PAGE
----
Levo Therapeutics announced the U.S. Food and Drug Administration (FDA) has granted Fast Track designation for LV-101 (intranasal carbetocin) for the treatment of Prader-Willi syndrome (PWS). A Phase 3 clinical study, CARE-PWS, of intranasal carbetocin for the treatment of PWS is currently underway and recruiting patients.
The FDA may designate a drug as a Fast Track product if the drug is intended, whether alone or in combination with one or more other drugs, for the treatment of a serious or life-threatening disease or condition, and it demonstrates the potential to address unmet medical needs for the disease or condition. Fast Track designation is intended to facilitate development and expedite review of drugs to treat serious and life-threatening conditions so that an approved product can reach the market expeditiously.
CARE-PWS is a multi-center, randomized, double-blind, placebo-controlled study in approximately 175 patients ages 7-18 years old with Prader-Willi syndrome. The co-primary endpoints are change in hyperphagia (extreme hunger) as measured by the Hyperphagia Questionnaire for Clinical Trials (HQ-CT) Total Score versus placebo and change in obsessive and compulsive behaviors as measured by the Children’s Yale-Brown Obsessive-Compulsive Scale (CY-BOCS) Total Score versus placebo. Both endpoints will be measured from baseline to Week 8. The study is currently underway at over 20 clinical study sites throughout the United States and Canada, with additional study sites anticipated to open in Australia soon.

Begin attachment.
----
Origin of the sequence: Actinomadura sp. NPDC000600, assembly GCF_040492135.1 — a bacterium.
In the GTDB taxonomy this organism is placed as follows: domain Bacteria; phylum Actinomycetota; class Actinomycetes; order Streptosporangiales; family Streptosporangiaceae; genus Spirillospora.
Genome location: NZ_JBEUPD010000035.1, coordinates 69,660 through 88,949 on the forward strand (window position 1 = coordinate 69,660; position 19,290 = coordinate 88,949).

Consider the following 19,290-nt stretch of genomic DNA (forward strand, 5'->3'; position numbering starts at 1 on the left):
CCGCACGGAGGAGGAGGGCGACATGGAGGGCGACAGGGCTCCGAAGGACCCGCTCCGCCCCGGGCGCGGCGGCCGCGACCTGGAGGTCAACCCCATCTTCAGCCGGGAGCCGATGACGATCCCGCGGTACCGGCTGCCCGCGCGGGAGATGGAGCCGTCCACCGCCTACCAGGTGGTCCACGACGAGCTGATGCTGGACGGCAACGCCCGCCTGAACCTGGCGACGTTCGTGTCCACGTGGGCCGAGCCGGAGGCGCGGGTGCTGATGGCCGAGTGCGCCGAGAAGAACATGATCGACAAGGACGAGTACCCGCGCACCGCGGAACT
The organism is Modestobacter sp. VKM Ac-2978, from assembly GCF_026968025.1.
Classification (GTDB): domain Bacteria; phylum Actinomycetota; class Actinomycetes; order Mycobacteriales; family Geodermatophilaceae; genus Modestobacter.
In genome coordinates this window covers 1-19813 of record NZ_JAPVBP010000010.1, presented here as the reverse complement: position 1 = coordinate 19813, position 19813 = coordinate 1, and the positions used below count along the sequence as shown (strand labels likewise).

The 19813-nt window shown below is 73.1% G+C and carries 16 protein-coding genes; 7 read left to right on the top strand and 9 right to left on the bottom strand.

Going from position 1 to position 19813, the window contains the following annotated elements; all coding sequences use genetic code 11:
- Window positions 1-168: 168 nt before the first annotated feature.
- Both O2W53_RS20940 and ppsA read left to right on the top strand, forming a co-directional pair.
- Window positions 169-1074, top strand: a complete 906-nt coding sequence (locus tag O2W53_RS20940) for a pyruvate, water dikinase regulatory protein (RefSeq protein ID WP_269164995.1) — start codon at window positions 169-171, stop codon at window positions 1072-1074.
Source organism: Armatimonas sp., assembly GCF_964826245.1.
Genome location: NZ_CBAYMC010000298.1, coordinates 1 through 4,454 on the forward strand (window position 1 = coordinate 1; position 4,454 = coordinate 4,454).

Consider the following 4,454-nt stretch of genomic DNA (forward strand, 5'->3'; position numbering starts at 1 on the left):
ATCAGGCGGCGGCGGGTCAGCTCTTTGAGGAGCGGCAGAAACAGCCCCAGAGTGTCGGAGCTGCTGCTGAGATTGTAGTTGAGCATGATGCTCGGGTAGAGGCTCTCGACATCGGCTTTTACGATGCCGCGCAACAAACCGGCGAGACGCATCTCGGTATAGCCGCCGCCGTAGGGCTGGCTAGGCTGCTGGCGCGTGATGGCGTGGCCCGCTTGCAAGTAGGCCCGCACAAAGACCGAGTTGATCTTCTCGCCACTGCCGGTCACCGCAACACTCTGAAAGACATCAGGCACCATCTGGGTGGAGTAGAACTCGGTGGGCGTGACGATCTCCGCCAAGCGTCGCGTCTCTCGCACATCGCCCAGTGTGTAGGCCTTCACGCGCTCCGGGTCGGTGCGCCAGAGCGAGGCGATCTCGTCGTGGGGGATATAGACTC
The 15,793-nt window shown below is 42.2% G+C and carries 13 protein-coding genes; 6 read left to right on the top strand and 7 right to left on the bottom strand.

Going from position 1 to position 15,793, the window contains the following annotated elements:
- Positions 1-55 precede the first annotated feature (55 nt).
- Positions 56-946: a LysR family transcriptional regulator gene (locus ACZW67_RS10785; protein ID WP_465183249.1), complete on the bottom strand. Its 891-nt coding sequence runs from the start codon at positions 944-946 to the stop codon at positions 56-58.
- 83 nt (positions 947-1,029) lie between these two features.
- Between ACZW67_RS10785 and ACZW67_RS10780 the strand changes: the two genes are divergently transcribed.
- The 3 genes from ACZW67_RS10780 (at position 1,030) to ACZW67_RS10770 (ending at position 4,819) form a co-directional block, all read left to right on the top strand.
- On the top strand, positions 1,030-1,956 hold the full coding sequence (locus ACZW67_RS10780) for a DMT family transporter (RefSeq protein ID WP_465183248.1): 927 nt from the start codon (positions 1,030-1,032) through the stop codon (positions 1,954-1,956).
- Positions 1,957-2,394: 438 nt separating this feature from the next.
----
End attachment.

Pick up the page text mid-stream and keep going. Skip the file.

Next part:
Carbetocin is an analog of the naturally-occurring neuroendocrine hormone oxytocin. Carbetocin was designed to have an improved receptor binding profile compared to oxytocin, with greater affinity for the oxytocin receptor and lower affinity for related vasopressin receptors. The potential benefit of intransal delivery of an oxytocin analog in patients with PWS may be gleaned from existing evidence of the specific neurologic actions of this hormone. Indeed, oxytocin is a potent anorexigenic hormone, and it is integral to the complex neural and gut networks associated with the homeostatic control of food intake, satiety, and energy balance.
About Prader-Willi Syndrome
Prader-Willi syndrome (PWS) is a complex, multisystem neurodevelopmental disorder that occurs in approximately 1 in 16,000 births. The underlying cause of PWS is the lack of expression of paternally-inherited imprinted genes on chromosome 15q11-q13. These genetic anomalies lead to a distinctive phenotype that includes mild to moderate levels of intellectual disability, compulsivity, growth hormone deficiency, life-threatening hyperphagia, and high risk of obesity.